SFP: Public EnemiesCRIME DRAMA IS A DIFFERENT KIND OF SUMMER FILM 7/01/2009 8:00 AM Eastern
Although director/writer/producer Michael Mann is perhaps best known for his gripping and stylish contemporary action films — Heat, Miami Vice and, best of all, Collateral — he also made The Last of the Mohicans; Best Picture and Best Director nominee The Insider; and the underrated biopic, Ali, each brilliant and different as night and day. His latest is the Universal Pictures period crime drama Public Enemies, with Johnny Depp as '30s bank robber John Dillinger (and Christian Bale as his FBI nemesis), and like all of Mann's films, it is a carefully drawn character study in an exciting, well-told tale.
Mann is a famously meticulous filmmaker, and his obsessive attention to detail even carries over to sound — he is not one of those directors who lets the sound crew go on its merry way until the final mix and then gives the team a few notes and happily signs off.
“He's all over this movie because he screens it every day or every other day in his screening room, and he's got a mixer in front of him and he'll audition things and try things himself, so you'll get very specific notes about where he wants to go,” says Jeremy Peirson, co-supervising sound editor (with Laurent Kossayan).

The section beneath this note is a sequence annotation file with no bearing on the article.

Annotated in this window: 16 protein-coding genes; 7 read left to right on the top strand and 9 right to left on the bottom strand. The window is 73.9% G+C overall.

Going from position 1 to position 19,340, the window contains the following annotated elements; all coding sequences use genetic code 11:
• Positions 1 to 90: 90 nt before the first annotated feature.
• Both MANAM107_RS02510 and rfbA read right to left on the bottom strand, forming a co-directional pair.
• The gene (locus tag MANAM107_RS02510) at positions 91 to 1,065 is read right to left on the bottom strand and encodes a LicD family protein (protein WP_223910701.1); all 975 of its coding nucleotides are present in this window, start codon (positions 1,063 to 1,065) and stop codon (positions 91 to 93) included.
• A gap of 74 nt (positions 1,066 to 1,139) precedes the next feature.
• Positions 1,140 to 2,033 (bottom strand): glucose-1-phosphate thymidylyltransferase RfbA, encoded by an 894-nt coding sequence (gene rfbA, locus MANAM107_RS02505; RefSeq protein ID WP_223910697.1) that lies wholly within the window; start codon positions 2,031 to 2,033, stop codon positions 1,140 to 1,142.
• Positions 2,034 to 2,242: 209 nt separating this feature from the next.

When I spoke to members of the post team in early June, the film was being print mastered, but there was still serious tweaking of both sound and picture going on. “For Michael, it's all about doing these little moves that in the scene might have a small result, but across the whole have a much bigger impact,” Peirson says. “This is the first time I've worked with a director where we've really been able to work on a scene as it pertains to the whole movie, not just in the playback of a reel.”
“He gets into changing levels half a dB, a tenth of a dB, and he gets into syllables,” says effects re-recording mixer Beau Borders. “If the line is, ‘Let's go!’ he might say, ‘Raise the attack of the “g” on “go,” but leave the “o” exactly where it is, and on “Let's,” I want you to do a rise on the “s.”’ It's not so much for intelligibility reasons; it's because Johnny Depp is supposed to be very forceful in the scene so he wants the attack on the ‘g’: ‘Let's go!’ He alters performances in minute but important ways. If he's telling you to raise the crickets or lower the air in a scene, it's not because he wants to hear more crickets and less air; it's because he has some story-driven intent there.”
“He has an ultra-finely tuned set of ears,” adds dialog and ADR supervisor Hugh Waddell. “He relates everything he does to the drama on the screen. He can be working on dialog in one scene and trying to get one word sounding correct to his ear because it relates to something 20 minutes away in the show. That's how his process works. It's a balancing act.”